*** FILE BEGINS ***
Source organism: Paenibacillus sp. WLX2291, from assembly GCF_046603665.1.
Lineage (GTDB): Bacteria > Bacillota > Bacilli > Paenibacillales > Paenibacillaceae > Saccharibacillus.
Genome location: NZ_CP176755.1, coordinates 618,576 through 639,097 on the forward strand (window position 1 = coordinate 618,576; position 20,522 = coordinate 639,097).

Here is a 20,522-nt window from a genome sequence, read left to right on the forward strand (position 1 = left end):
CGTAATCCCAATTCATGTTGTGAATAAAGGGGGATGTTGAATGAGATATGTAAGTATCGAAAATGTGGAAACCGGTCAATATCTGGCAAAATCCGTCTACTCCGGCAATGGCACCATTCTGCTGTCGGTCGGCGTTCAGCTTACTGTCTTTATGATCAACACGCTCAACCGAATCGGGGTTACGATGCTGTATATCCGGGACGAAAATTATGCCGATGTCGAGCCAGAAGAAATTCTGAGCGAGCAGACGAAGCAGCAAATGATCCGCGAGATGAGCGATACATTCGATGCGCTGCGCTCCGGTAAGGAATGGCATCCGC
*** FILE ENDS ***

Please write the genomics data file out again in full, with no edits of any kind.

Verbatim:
Source organism: Paenibacillus sp. WLX2291, from assembly GCF_046603665.1.
Lineage (GTDB): Bacteria > Bacillota > Bacilli > Paenibacillales > Paenibacillaceae > Saccharibacillus.
Genome location: NZ_CP176755.1, coordinates 618,576 through 639,097 on the forward strand (window position 1 = coordinate 618,576; position 20,522 = coordinate 639,097).

Here is a 20,522-nt window from a genome sequence, read left to right on the forward strand (position 1 = left end):
CGTAATCCCAATTCATGTTGTGAATAAAGGGGGATGTTGAATGAGATATGTAAGTATCGAAAATGTGGAAACCGGTCAATATCTGGCAAAATCCGTCTACTCCGGCAATGGCACCATTCTGCTGTCGGTCGGCGTTCAGCTTACTGTCTTTATGATCAACACGCTCAACCGAATCGGGGTTACGATGCTGTATATCCGGGACGAAAATTATGCCGATGTCGAGCCAGAAGAAATTCTGAGCGAGCAGACGAAGCAGCAAATGATCCGCGAGATGAGCGATACATTCGATGCGCTGCGCTCCGGTAAGGAATGGCATCCGC